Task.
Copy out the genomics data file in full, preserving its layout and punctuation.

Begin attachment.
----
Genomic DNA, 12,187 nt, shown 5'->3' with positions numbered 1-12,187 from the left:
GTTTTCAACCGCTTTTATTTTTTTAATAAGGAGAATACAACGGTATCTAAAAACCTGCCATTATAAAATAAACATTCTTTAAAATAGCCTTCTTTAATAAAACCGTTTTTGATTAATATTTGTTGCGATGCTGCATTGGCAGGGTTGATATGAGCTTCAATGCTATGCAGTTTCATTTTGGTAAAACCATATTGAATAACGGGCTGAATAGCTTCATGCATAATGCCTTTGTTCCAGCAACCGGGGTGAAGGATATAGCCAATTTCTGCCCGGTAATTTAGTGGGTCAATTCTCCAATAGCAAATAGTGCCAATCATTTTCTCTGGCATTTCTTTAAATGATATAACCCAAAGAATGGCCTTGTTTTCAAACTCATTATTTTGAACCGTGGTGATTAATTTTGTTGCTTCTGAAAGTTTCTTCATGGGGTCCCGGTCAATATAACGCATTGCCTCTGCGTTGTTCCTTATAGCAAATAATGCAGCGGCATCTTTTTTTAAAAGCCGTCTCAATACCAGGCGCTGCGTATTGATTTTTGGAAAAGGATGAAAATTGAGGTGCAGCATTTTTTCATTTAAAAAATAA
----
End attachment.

Genomic DNA, 12,187 nt, shown 5'->3' with positions numbered 1-12,187 from the left:
GTTTTCAACCGCTTTTATTTTTTTAATAAGGAGAATACAACGGTATCTAAAAACCTGCCATTATAAAATAAACATTCTTTAAAATAGCCTTCTTTAATAAAACCGTTTTTGATTAATATTTGTTGCGATGCTGCATTGGCAGGGTTGATATGAGCTTCAATGCTATGCAGTTTCATTTTGGTAAAACCATATTGAATAACGGGCTGAATAGCTTCATGCATAATGCCTTTGTTCCAGCAACCGGGGTGAAGGATATAGCCAATTTCTGCCCGGTAATTTAGTGGGTCAATTCTCCAATAGCAAATAGTGCCAATCATTTTCTCTGGCATTTCTTTAAATGATATAACCCAAAGAATGGCCTTGTTTTCAAACTCATTATTTTGAACCGTGGTGATTAATTTTGTTGCTTCTGAAAGTTTCTTCATGGGGTCCCGGTCAATATAACGCATTGCCTCTGCGTTGTTCCTTATAGCAAATAATGCAGCGGCATCTTTTTTTAAAAGCCGTCTCAATACCAGGCGCTGCGTATTGATTTTTGGAAAAGGATGAAAATTGAGGTGCAGCATTTTTTCATTTAAAAAATAA